Article
Full-text available
Pests, disease, and climate change pose major challenges to street tree survival, and diversity in tree species and genera is widely considered to promote the sustainability of municipal street tree populations. Conversely, the lack of sufficient diversity in street tree population was judged a contributing factor in the death and removal of thousa...
Article
Full-text available
A tissue culture system was developed to clonally propagate a series of hybrid white oaks ( Quercus L.) at the plant breeding program of the Urban Horticulture Institute (UHI), Cornell University. From 2014 through 2018, 34 genotypes and 1966 individual explants of UHI hybrid white oaks were trialed to determine their capacity to establish, multipl...
Article
Full-text available
Abstract. Accolade™ Elm trees were planted in CU Structural Soil® overlaid with porous or nonporous asphalt in 2005. At three separate points (2012, 2015, and 2016) over the last twelve years, root densities were measured with Ground Penetrating Radar to a depth of 30 inches (76.2 cm) beneath the asphalt. Roots under the porous asphalt were more nu...
Conference Paper
Full-text available
Hickories (Carya) include many stately, native trees, that offer superior ornamental and adaptable features with great promise for application in managed landscapes, especially urban environments. Immense interest exists in effectively producing these trees, however, due to their lag-phase shoot growth and strong development of a taproot with minim...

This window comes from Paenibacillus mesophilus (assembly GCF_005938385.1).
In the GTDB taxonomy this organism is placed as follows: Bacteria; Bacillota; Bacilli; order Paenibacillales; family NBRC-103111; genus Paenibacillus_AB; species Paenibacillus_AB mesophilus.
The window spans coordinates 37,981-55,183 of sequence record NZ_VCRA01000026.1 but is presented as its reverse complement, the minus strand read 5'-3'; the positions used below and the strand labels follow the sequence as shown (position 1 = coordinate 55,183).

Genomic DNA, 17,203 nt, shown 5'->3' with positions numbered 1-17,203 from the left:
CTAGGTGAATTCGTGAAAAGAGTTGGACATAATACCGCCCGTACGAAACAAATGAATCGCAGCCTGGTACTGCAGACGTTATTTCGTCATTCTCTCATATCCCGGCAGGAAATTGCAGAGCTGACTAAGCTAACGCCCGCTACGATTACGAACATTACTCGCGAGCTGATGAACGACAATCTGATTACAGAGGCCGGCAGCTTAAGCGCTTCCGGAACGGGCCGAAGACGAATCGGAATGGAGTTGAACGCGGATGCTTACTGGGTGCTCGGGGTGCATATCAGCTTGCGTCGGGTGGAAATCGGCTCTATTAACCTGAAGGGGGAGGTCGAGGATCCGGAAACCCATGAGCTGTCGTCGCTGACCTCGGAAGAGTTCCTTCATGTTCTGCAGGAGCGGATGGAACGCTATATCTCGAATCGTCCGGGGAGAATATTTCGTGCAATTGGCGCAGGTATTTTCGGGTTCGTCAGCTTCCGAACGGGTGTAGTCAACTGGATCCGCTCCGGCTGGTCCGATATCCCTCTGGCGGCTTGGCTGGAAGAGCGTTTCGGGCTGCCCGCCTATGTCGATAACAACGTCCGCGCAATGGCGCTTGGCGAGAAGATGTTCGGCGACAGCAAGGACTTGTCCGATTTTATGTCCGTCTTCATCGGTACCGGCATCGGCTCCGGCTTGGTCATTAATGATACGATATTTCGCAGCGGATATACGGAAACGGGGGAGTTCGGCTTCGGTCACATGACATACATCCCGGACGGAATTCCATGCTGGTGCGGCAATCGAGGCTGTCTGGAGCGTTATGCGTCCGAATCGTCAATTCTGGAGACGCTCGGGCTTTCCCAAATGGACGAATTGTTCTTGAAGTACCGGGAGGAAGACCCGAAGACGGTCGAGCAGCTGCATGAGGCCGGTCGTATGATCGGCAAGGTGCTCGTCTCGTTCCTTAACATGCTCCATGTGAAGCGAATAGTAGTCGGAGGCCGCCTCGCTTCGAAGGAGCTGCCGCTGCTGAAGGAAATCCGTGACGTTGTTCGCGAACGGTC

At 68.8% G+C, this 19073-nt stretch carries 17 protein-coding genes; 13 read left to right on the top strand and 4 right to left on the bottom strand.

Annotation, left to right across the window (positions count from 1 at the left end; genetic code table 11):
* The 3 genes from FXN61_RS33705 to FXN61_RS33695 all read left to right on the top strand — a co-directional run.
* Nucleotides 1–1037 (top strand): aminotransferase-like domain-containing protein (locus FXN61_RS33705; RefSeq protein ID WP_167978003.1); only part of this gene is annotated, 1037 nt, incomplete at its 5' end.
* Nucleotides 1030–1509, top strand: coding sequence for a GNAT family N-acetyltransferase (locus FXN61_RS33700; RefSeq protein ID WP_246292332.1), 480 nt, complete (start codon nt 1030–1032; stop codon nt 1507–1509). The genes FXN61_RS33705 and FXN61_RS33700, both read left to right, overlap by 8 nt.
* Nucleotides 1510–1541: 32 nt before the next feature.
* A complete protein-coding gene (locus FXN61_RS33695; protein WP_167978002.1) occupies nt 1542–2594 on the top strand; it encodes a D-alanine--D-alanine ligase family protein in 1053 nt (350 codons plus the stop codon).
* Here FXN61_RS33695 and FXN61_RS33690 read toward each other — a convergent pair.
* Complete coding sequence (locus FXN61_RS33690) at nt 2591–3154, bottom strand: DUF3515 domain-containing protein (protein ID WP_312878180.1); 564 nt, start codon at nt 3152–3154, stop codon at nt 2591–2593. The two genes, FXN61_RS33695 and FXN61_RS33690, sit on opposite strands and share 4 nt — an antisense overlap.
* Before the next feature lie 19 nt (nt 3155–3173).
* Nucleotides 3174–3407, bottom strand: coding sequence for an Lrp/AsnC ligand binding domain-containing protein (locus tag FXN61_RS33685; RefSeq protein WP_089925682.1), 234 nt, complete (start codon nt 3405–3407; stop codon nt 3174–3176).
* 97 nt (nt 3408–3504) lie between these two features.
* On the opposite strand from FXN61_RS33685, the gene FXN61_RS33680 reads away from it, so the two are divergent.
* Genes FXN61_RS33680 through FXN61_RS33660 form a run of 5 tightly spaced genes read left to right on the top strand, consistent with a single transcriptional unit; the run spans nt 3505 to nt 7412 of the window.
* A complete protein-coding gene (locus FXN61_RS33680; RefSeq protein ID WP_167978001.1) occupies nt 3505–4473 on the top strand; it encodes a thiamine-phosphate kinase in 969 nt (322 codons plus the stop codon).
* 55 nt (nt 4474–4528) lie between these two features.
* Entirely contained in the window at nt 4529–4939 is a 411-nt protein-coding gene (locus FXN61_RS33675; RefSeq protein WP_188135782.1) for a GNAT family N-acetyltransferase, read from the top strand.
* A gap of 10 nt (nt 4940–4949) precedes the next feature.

Article
Full-text available
T he most recent report of the United Nations Intergovernmental Panel on Climate Change (IPCC) painted a bleak picture regarding the loss of forests due to the demands of our food system-from the way we clear land for farming, transporting products and package them for consumer consumption.
Article
Full-text available
Poor soil health is a critical problem in many urban landscapes. Degraded soil restricts plant growth and microorganism activity, limiting the ability of urban landscapes to perform much needed ecosystem services. Incorporation of approximately 33% compost by volume into degraded soil has been proven to improve soil health and structure over time w...
Article
Full-text available